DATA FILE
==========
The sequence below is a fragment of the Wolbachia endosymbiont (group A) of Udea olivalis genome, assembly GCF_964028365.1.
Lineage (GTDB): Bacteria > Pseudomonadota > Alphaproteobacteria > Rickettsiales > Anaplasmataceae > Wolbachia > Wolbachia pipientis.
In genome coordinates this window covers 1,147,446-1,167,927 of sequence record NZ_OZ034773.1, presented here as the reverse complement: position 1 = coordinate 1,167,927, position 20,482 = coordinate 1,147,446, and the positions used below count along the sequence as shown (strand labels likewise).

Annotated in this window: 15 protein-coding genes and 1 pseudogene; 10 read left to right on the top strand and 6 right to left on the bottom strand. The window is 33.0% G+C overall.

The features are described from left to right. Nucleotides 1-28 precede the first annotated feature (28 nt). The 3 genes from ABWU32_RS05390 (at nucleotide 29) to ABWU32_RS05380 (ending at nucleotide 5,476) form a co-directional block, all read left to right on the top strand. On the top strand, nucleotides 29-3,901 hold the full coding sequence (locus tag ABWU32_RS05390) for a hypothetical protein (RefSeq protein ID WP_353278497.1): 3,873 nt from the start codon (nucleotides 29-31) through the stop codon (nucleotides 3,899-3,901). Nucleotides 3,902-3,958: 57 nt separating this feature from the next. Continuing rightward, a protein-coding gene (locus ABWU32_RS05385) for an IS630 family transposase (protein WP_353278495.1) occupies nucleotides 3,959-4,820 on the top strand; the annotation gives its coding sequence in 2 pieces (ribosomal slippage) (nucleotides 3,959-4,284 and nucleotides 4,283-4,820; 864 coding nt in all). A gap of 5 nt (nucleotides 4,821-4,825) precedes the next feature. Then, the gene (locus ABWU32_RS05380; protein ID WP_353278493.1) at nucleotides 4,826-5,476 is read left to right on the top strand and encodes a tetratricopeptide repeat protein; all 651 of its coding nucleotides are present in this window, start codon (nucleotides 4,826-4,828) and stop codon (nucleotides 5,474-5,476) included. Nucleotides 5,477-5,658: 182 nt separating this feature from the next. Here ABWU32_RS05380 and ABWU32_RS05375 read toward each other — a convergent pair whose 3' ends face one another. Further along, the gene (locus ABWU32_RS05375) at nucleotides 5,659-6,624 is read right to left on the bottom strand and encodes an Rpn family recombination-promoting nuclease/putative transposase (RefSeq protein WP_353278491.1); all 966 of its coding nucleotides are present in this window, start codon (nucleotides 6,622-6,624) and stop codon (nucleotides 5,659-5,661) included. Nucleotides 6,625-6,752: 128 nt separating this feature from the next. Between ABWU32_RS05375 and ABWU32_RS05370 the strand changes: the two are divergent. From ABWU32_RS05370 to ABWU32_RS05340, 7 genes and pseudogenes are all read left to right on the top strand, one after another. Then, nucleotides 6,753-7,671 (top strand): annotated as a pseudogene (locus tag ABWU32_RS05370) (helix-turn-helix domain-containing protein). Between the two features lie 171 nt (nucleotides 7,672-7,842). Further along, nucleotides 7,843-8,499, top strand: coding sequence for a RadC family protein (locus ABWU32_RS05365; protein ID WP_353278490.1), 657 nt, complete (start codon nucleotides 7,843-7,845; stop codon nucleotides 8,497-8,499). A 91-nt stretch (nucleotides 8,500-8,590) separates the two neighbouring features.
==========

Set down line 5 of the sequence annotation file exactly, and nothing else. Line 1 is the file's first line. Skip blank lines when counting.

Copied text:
The features are described from left to right. Nucleotides 1-28 precede the first annotated feature (28 nt). The 3 genes from ABWU32_RS05390 (at nucleotide 29) to ABWU32_RS05380 (ending at nucleotide 5,476) form a co-directional block, all read left to right on the top strand. On the top strand, nucleotides 29-3,901 hold the full coding sequence (locus tag ABWU32_RS05390) for a hypothetical protein (RefSeq protein ID WP_353278497.1): 3,873 nt from the start codon (nucleotides 29-31) through the stop codon (nucleotides 3,899-3,901). Nucleotides 3,902-3,958: 57 nt separating this feature from the next. Continuing rightward, a protein-coding gene (locus ABWU32_RS05385) for an IS630 family transposase (protein WP_353278495.1) occupies nucleotides 3,959-4,820 on the top strand; the annotation gives its coding sequence in 2 pieces (ribosomal slippage) (nucleotides 3,959-4,284 and nucleotides 4,283-4,820; 864 coding nt in all). A gap of 5 nt (nucleotides 4,821-4,825) precedes the next feature. Then, the gene (locus ABWU32_RS05380; protein ID WP_353278493.1) at nucleotides 4,826-5,476 is read left to right on the top strand and encodes a tetratricopeptide repeat protein; all 651 of its coding nucleotides are present in this window, start codon (nucleotides 4,826-4,828) and stop codon (nucleotides 5,474-5,476) included. Nucleotides 5,477-5,658: 182 nt separating this feature from the next. Here ABWU32_RS05380 and ABWU32_RS05375 read toward each other — a convergent pair whose 3' ends face one another. Further along, the gene (locus ABWU32_RS05375) at nucleotides 5,659-6,624 is read right to left on the bottom strand and encodes an Rpn family recombination-promoting nuclease/putative transposase (RefSeq protein WP_353278491.1); all 966 of its coding nucleotides are present in this window, start codon (nucleotides 6,622-6,624) and stop codon (nucleotides 5,659-5,661) included. Nucleotides 6,625-6,752: 128 nt separating this feature from the next. Between ABWU32_RS05375 and ABWU32_RS05370 the strand changes: the two are divergent. From ABWU32_RS05370 to ABWU32_RS05340, 7 genes and pseudogenes are all read left to right on the top strand, one after another. Then, nucleotides 6,753-7,671 (top strand): annotated as a pseudogene (locus tag ABWU32_RS05370) (helix-turn-helix domain-containing protein). Between the two features lie 171 nt (nucleotides 7,672-7,842). Further along, nucleotides 7,843-8,499, top strand: coding sequence for a RadC family protein (locus ABWU32_RS05365; protein ID WP_353278490.1), 657 nt, complete (start codon nucleotides 7,843-7,845; stop codon nucleotides 8,497-8,499). A 91-nt stretch (nucleotides 8,500-8,590) separates the two neighbouring features.